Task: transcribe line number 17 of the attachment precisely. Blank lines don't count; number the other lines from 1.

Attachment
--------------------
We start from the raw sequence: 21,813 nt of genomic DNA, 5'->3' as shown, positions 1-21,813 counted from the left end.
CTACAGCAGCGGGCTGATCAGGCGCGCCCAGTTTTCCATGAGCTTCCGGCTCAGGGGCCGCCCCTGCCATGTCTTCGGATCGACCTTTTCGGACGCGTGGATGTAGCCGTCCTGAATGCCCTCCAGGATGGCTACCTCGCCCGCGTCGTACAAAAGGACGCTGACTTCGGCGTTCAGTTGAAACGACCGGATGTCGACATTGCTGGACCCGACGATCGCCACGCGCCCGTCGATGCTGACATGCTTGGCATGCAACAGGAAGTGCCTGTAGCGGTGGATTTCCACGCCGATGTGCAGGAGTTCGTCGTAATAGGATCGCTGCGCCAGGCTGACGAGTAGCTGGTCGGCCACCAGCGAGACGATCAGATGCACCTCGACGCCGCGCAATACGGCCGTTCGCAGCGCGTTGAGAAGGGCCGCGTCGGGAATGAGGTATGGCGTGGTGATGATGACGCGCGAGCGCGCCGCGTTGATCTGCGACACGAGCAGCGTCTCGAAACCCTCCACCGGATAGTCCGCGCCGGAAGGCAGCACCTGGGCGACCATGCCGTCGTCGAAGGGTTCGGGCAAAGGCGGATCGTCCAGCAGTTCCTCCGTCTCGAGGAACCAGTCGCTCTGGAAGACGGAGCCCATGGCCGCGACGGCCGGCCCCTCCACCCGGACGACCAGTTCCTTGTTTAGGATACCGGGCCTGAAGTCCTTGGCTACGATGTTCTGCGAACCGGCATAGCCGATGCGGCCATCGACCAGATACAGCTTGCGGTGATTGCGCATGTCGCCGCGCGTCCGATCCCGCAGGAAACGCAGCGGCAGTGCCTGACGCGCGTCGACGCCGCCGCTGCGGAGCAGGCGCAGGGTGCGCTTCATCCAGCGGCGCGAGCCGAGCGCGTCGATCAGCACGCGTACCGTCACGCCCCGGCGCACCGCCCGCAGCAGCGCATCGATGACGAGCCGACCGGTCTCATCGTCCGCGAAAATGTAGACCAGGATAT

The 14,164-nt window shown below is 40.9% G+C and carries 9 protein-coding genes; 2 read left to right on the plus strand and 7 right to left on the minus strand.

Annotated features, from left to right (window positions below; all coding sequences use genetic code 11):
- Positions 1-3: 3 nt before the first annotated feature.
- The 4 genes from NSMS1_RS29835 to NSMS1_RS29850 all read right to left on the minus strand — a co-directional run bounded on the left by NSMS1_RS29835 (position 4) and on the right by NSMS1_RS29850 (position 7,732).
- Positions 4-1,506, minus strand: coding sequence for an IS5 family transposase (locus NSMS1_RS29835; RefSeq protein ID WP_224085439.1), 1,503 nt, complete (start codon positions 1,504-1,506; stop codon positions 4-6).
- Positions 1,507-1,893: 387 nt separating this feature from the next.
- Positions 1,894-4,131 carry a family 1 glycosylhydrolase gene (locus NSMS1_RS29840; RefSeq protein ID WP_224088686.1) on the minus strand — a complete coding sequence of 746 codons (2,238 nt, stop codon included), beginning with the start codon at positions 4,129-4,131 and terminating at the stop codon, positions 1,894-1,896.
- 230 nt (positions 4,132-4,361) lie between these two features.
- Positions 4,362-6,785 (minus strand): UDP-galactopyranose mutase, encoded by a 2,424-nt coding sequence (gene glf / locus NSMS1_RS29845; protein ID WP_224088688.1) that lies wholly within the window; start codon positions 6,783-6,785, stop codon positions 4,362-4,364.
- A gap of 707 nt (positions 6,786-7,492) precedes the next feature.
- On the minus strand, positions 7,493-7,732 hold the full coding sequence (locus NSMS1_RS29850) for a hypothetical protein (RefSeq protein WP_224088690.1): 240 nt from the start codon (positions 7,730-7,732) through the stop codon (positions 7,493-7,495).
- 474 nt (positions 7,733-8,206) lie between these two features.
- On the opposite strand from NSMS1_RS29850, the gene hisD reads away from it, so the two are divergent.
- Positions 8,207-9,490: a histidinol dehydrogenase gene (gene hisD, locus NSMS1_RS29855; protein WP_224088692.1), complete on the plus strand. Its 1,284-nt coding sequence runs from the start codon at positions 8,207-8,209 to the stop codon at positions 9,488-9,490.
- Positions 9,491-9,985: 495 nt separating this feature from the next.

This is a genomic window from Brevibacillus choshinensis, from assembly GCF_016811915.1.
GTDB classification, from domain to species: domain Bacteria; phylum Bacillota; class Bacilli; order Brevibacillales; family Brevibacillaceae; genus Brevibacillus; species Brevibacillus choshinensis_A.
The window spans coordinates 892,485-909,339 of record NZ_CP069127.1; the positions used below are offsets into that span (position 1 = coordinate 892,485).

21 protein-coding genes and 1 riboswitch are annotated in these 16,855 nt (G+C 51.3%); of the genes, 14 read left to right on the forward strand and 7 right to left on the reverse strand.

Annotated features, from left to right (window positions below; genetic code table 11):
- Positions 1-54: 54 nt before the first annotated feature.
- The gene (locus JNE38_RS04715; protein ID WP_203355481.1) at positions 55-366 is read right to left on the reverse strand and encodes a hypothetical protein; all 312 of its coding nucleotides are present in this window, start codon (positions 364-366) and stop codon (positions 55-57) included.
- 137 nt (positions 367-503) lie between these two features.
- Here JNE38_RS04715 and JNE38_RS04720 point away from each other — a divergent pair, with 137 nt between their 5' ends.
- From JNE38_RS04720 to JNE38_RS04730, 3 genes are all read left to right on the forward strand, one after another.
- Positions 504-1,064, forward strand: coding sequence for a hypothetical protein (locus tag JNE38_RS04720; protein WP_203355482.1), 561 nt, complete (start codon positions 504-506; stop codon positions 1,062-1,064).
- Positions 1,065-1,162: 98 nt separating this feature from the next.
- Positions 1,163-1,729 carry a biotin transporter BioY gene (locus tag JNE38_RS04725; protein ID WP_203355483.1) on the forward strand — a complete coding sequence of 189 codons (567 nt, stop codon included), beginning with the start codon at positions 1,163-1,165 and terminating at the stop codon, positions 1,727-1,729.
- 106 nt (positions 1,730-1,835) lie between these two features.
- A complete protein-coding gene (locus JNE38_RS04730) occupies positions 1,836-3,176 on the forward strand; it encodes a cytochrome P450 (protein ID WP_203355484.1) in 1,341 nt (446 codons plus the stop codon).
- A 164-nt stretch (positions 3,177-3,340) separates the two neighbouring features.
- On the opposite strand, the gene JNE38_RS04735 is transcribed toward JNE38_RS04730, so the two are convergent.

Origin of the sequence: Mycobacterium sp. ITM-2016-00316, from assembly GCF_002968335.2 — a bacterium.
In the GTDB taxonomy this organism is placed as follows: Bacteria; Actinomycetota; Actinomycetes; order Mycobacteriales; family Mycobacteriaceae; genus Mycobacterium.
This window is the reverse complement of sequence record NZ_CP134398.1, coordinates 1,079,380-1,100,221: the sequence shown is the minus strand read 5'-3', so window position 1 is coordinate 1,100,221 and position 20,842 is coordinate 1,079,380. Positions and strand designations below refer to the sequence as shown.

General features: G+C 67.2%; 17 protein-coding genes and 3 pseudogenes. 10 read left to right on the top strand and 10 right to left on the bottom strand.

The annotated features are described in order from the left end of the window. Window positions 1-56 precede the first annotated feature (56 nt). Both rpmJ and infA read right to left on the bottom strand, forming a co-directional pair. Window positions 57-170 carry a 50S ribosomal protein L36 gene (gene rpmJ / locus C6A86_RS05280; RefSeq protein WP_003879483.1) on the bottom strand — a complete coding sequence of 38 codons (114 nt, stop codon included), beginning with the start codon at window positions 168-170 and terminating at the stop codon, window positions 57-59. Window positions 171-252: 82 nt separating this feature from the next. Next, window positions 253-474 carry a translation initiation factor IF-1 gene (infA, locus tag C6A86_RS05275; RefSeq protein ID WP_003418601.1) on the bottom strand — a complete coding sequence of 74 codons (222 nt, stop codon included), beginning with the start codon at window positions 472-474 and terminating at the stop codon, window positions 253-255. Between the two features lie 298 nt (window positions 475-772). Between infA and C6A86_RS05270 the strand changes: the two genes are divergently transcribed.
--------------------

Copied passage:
- Positions 9,491-9,985: 495 nt separating this feature from the next.